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Truth be told, "Blindspot" looks like only new NBC winner

University at Buffalo graduate Gary Vider makes his final case tonight to become the first comedian to win “America’s Got Talent” in the NBC reality show’s performance finale.

It isn’t the only reason tonight to watch Channel 2, the local NBC affiliate..

After the two-hour “AGT” ends at 10 p.m., NBC also kicks off the new broadcast TV season with the first new show premiere, “Best Time Ever with Neil Patrick Harris.”

So it also is the best time ever for me to start my annually rounds of what each broadcast network has in store for the season.

I’ll start with NBC, which had only one fall hit last season – “The Mysteries of Laura” – and it was almost canceled because its audience is older than advertisers prefer.

Since NBC fills several hours of prime time with “Sunday Night Football” and “The Voice,” it doesn’t need that many new fall series.

I haven’t seen Harris’ show because it is live. But I’m rooting for him to revive the variety format. I also haven’t seen “Heroes Reborn.” It is the long-awaited reboot of   “Heroes,” the 2006 series about ordinary people with extraordinary abilities that became a huge hit before it became too complicated and crashed and burned.

Here is a quick look at the new NBC series that will air in the 2015-16 season that I have seen.

“Blindspot,” 10 p.m. Monday: A beautiful woman (Jaimie Alexander) is found in Times Square in New York City covered in tattoos that help her recover memories from her past and stop terrorist activities that have reached the attention of the FBI and a handsome agent (Australian actor Sullivan Stapleton of (“300: Rise of an Empire”). Marianne Jean-Baptiste of “Without a Trace”) is one of the co-stars in this series from prolific executive producer Greg Berlanti (“Arrow,” “The Mysteries of Laura,” “The Flash.”)

You’ll Like It If: You are fans of conspiracy theories, kick-butt female characters and fast- action scenes.

You’ll Hate It If: You wish the clunky dialogue was much better written to go along with the compelling suspenseful scenes.

Outlook: I have no trouble seeing why Alexander was chosen for the lead – she is very attractive. Stapleton is a man’s man, too. I liked the pilot even though it seems better suited to be a movie than a series because it is going to require viewers to have a great memory of what has happened in every episode. 3 stars

“The Player,” 10 p.m. Thursday: Montana native Philip Winchester (Cinemax’s “Strike Back”), a dead ringer for Nate Filion of “Castle,” stars in this complicated, high-tech series set in Las Vegas from the executive producers of “The Blacklist.” Winchester plays a security expert out for revenge who is drawn into a deadly game played by mega-rich people looking for cheap thrills. Wesley Snipes – who is pretty much wasted in the pilot -- and Charity Wakefield (“Wolf Hall”) co-star as the people who predict how big crimes will play and pay out.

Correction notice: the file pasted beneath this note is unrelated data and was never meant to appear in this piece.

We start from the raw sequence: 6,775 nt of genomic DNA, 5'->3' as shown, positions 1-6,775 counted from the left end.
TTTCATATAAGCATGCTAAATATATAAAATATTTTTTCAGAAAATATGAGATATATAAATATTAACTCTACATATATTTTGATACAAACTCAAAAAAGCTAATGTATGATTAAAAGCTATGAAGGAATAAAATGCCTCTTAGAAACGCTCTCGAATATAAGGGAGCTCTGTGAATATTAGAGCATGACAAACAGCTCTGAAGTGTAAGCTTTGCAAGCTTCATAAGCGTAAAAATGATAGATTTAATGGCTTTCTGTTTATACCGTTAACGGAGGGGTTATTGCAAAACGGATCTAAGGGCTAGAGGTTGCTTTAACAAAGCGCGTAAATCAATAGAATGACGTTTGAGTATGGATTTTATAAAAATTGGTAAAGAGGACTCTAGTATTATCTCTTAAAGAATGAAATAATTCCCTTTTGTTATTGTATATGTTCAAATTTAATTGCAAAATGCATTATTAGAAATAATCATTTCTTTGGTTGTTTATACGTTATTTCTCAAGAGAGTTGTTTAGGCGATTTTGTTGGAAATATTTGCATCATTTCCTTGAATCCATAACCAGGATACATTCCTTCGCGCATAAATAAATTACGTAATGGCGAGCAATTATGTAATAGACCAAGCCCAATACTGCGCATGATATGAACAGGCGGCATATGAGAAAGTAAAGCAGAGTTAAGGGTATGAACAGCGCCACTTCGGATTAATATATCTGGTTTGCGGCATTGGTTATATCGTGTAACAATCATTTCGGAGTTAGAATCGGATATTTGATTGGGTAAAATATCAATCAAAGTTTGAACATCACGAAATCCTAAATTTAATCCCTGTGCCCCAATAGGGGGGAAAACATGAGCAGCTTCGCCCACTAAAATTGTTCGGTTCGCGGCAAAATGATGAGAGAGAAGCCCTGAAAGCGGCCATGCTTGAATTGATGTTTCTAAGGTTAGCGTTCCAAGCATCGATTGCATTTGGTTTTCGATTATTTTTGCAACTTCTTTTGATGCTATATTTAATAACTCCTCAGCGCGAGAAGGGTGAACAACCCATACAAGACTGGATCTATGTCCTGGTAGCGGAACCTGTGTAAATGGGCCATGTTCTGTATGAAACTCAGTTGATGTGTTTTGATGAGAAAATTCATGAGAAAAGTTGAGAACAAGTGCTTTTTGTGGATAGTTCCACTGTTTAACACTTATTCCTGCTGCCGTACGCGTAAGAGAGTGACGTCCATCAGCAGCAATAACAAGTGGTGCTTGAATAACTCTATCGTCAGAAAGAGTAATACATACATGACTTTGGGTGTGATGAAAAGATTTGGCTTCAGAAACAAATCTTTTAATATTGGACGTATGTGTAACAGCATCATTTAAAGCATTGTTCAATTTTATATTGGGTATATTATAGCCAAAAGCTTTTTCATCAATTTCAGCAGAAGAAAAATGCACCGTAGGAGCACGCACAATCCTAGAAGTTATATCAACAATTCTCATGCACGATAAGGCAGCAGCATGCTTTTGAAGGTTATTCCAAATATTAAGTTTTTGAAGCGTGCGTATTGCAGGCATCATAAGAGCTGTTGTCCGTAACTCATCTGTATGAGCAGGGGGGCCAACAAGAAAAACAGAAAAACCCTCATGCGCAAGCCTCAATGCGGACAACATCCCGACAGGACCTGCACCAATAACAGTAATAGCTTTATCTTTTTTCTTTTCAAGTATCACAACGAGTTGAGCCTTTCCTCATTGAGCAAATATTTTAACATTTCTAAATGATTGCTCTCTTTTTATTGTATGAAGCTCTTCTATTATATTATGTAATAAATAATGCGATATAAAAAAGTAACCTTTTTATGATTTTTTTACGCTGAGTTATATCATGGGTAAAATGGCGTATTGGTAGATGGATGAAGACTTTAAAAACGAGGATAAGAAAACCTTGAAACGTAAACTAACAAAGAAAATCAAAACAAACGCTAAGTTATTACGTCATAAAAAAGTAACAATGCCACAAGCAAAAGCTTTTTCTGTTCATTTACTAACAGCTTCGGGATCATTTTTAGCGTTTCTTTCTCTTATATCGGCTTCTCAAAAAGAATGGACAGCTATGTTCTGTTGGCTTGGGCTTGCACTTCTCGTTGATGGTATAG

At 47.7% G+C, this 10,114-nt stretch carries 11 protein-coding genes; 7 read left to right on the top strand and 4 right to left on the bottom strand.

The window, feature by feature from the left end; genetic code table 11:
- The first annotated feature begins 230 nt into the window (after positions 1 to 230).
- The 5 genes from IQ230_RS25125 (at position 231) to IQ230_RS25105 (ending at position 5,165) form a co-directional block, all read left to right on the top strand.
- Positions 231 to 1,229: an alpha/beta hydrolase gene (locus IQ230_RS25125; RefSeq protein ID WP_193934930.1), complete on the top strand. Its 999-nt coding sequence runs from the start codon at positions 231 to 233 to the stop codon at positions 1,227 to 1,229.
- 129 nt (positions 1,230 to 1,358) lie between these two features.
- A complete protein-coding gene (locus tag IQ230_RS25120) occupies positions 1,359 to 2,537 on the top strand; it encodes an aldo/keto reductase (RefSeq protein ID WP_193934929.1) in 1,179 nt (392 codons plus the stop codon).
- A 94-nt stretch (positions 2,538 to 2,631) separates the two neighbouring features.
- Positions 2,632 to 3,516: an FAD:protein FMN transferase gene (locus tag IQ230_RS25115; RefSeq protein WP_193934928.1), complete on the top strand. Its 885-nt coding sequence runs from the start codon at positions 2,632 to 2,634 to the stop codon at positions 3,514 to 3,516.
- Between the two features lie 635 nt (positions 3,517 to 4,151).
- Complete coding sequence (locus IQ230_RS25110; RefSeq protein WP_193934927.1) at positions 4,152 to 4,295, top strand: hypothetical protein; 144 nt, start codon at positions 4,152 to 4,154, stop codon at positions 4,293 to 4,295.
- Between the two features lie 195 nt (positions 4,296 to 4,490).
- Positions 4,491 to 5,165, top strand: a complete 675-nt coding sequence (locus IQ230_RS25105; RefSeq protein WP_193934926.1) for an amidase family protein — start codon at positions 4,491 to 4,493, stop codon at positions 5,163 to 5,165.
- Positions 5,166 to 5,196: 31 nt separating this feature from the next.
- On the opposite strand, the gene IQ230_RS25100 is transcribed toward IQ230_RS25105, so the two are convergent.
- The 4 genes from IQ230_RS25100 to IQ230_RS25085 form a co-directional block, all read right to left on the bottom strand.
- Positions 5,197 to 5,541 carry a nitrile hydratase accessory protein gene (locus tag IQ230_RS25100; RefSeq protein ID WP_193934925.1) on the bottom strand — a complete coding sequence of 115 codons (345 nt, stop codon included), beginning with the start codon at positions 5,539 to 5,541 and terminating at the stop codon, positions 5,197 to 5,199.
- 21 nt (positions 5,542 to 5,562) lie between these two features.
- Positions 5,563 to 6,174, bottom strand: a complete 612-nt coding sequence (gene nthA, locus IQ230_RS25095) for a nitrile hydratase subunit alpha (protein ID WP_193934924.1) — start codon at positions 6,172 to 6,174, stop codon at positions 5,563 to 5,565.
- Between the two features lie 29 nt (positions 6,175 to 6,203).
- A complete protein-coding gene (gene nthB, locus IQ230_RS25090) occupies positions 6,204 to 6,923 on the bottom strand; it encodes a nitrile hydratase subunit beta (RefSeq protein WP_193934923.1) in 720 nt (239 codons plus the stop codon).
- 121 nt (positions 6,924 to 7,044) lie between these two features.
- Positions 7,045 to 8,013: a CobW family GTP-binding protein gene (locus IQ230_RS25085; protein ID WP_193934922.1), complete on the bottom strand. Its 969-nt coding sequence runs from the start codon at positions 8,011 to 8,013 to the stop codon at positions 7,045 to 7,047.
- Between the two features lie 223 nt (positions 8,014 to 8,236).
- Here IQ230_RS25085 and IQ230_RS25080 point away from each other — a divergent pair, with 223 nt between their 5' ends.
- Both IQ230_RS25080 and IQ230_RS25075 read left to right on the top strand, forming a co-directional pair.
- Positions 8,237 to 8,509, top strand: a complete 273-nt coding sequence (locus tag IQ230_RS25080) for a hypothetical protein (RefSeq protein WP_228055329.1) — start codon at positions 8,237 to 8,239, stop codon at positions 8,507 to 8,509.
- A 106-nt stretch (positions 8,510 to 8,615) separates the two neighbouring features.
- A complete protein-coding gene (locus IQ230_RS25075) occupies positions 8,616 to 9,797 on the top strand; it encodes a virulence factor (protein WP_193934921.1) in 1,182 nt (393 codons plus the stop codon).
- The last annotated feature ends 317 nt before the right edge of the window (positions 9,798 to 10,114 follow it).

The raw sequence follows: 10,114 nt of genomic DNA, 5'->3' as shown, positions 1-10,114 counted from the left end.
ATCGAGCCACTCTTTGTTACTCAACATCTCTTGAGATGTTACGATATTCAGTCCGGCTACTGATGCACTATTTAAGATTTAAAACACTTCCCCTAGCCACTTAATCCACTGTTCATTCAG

You’ll Like It If: You enjoy playing video games, high-speed chases and gun play.

You’ll Hate It If: You don’t want to work so hard for enjoyment.

Outlook: Following “The Blacklist,” it is a long shot opposite the second season of ABC's "How to Get Away with Murder." It also is the kind of complicated series that could fizzle out after a few episodes. I wouldn’t bet on success. 2 stars

“Truth Be Told,” 8:30 p.m. Friday: Truth be told, the original title was “People Are Talking.” Mark-Paul Gosselaar (“NYPD Blue”) plays a married college ethics professor who is best friends with a married African-American stand-up comic who lives next door. They are so close that they can easily discuss racial stereotypes, jealousy matters and the value of John Mayer music.

You’ll Like It If: You’re such a fan of Gosselaar that you’ll even tolerate him singing the Alicia Keys portion of the hit song “Empire State of Mind” she did with Jay-Z. It my mind, that was funny. The pilot script has sweet and mildly racy moments.

You’ll Hate It If: There is not much to hate, though it has been critically-slammed elsewhere. It has its heart in the right place as it advocates racial harmony.

Outlook: Truth be told, I pretty much hated all the new comedies. I liked this one better than I expected but I can’t see it making much noise on a Friday night. 2 and a half stars

Midseason:

“Heartbreaker”: NBC has several mid-season series planned after the NFL season ends, but this is the only one I have seen. It is NBC's third medical series, joining “The Night Shift” and a new Dick Wolf series on the horizon, “Chicago Med.”

In “Heartbreaker,” Melissa George (“The Good Wife,” “The Slap”) plays a superwoman innovative surgeon with a couple of children and a complicated romantic life. She can do it all – save lives on an airplane in the hospital, beat the medical system and even beat her boyfriend (Dave Annable) on the basketball court. She is almost perfect – except for the nasty habit of accidentally spitting on people.

You’ll Like It If: You can’t keep your eyes off George and sympathize with her character for dealing with all the demanding men in her life.

You’ll Hate It If: You’re overwhelmed by all the drama that one person has to deal with and feel like you’ve seen this all before.

Outlook: It was delayed until mid-season by George’s real-life pregnancy, which could give the writers a little time to repair a pilot that has so much drama that at times makes it feel like an unintentional comedy. 2 stars

apergament@buffnews.com

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